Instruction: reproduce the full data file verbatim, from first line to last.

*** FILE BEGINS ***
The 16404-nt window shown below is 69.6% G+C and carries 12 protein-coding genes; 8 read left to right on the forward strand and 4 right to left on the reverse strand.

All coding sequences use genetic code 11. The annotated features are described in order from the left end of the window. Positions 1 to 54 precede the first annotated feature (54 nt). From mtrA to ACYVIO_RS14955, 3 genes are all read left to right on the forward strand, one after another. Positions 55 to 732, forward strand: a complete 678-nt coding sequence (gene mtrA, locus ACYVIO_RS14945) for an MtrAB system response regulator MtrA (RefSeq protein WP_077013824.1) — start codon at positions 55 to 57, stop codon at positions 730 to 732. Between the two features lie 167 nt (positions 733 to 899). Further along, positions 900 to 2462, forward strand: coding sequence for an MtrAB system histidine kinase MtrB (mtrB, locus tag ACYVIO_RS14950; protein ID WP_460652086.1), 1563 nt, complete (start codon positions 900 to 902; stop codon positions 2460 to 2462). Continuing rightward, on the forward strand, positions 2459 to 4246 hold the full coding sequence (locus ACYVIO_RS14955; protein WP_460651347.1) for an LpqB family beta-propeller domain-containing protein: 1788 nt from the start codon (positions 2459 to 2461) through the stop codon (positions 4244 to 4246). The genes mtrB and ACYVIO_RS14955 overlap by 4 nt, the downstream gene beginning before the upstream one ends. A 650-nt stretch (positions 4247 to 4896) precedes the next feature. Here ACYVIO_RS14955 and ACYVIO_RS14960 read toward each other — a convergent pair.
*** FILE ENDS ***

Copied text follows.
The 16404-nt window shown below is 69.6% G+C and carries 12 protein-coding genes; 8 read left to right on the forward strand and 4 right to left on the reverse strand.

All coding sequences use genetic code 11. The annotated features are described in order from the left end of the window. Positions 1 to 54 precede the first annotated feature (54 nt). From mtrA to ACYVIO_RS14955, 3 genes are all read left to right on the forward strand, one after another. Positions 55 to 732, forward strand: a complete 678-nt coding sequence (gene mtrA, locus ACYVIO_RS14945) for an MtrAB system response regulator MtrA (RefSeq protein WP_077013824.1) — start codon at positions 55 to 57, stop codon at positions 730 to 732. Between the two features lie 167 nt (positions 733 to 899). Further along, positions 900 to 2462, forward strand: coding sequence for an MtrAB system histidine kinase MtrB (mtrB, locus tag ACYVIO_RS14950; protein ID WP_460652086.1), 1563 nt, complete (start codon positions 900 to 902; stop codon positions 2460 to 2462). Continuing rightward, on the forward strand, positions 2459 to 4246 hold the full coding sequence (locus ACYVIO_RS14955; protein WP_460651347.1) for an LpqB family beta-propeller domain-containing protein: 1788 nt from the start codon (positions 2459 to 2461) through the stop codon (positions 4244 to 4246). The genes mtrB and ACYVIO_RS14955 overlap by 4 nt, the downstream gene beginning before the upstream one ends. A 650-nt stretch (positions 4247 to 4896) precedes the next feature. Here ACYVIO_RS14955 and ACYVIO_RS14960 read toward each other — a convergent pair.